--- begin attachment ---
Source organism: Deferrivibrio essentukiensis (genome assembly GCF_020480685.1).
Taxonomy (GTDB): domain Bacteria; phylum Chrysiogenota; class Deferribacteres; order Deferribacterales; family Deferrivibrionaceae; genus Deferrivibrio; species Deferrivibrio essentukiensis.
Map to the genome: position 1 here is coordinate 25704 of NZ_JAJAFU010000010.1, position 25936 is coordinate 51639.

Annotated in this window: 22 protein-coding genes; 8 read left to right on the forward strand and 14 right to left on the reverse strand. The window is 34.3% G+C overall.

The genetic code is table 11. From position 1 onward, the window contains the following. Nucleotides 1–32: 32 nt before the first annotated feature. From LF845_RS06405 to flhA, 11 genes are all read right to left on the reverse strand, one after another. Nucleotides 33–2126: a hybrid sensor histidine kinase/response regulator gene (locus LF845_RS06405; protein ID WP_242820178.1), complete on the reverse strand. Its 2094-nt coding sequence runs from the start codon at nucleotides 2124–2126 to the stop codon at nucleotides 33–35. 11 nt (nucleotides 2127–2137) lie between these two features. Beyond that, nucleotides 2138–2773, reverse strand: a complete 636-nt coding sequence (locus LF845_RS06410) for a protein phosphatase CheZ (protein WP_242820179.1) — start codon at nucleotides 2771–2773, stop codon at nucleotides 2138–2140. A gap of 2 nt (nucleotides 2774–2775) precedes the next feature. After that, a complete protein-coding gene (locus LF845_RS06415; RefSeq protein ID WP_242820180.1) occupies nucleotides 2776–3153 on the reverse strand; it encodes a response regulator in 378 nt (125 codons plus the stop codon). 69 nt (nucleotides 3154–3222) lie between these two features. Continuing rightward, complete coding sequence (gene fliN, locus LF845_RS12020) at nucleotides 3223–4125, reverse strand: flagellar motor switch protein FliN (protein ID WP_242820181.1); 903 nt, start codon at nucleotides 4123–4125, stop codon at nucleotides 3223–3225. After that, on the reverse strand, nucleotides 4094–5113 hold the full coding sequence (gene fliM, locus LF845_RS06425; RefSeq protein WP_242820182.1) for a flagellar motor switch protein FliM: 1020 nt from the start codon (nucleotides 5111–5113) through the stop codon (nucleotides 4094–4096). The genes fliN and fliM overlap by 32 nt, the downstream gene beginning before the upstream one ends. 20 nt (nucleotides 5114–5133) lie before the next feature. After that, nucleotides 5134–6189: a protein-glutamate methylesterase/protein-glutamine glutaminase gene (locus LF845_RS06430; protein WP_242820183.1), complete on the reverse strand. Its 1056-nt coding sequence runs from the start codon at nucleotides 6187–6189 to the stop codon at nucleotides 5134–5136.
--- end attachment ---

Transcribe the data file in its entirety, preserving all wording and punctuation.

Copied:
Source organism: Deferrivibrio essentukiensis (genome assembly GCF_020480685.1).
Taxonomy (GTDB): domain Bacteria; phylum Chrysiogenota; class Deferribacteres; order Deferribacterales; family Deferrivibrionaceae; genus Deferrivibrio; species Deferrivibrio essentukiensis.
Map to the genome: position 1 here is coordinate 25704 of NZ_JAJAFU010000010.1, position 25936 is coordinate 51639.

Annotated in this window: 22 protein-coding genes; 8 read left to right on the forward strand and 14 right to left on the reverse strand. The window is 34.3% G+C overall.

The genetic code is table 11. From position 1 onward, the window contains the following. Nucleotides 1–32: 32 nt before the first annotated feature. From LF845_RS06405 to flhA, 11 genes are all read right to left on the reverse strand, one after another. Nucleotides 33–2126: a hybrid sensor histidine kinase/response regulator gene (locus LF845_RS06405; protein ID WP_242820178.1), complete on the reverse strand. Its 2094-nt coding sequence runs from the start codon at nucleotides 2124–2126 to the stop codon at nucleotides 33–35. 11 nt (nucleotides 2127–2137) lie between these two features. Beyond that, nucleotides 2138–2773, reverse strand: a complete 636-nt coding sequence (locus LF845_RS06410) for a protein phosphatase CheZ (protein WP_242820179.1) — start codon at nucleotides 2771–2773, stop codon at nucleotides 2138–2140. A gap of 2 nt (nucleotides 2774–2775) precedes the next feature. After that, a complete protein-coding gene (locus LF845_RS06415; RefSeq protein ID WP_242820180.1) occupies nucleotides 2776–3153 on the reverse strand; it encodes a response regulator in 378 nt (125 codons plus the stop codon). 69 nt (nucleotides 3154–3222) lie between these two features. Continuing rightward, complete coding sequence (gene fliN, locus LF845_RS12020) at nucleotides 3223–4125, reverse strand: flagellar motor switch protein FliN (protein ID WP_242820181.1); 903 nt, start codon at nucleotides 4123–4125, stop codon at nucleotides 3223–3225. After that, on the reverse strand, nucleotides 4094–5113 hold the full coding sequence (gene fliM, locus LF845_RS06425; RefSeq protein WP_242820182.1) for a flagellar motor switch protein FliM: 1020 nt from the start codon (nucleotides 5111–5113) through the stop codon (nucleotides 4094–4096). The genes fliN and fliM overlap by 32 nt, the downstream gene beginning before the upstream one ends. 20 nt (nucleotides 5114–5133) lie before the next feature. After that, nucleotides 5134–6189: a protein-glutamate methylesterase/protein-glutamine glutaminase gene (locus LF845_RS06430; protein WP_242820183.1), complete on the reverse strand. Its 1056-nt coding sequence runs from the start codon at nucleotides 6187–6189 to the stop codon at nucleotides 5134–5136.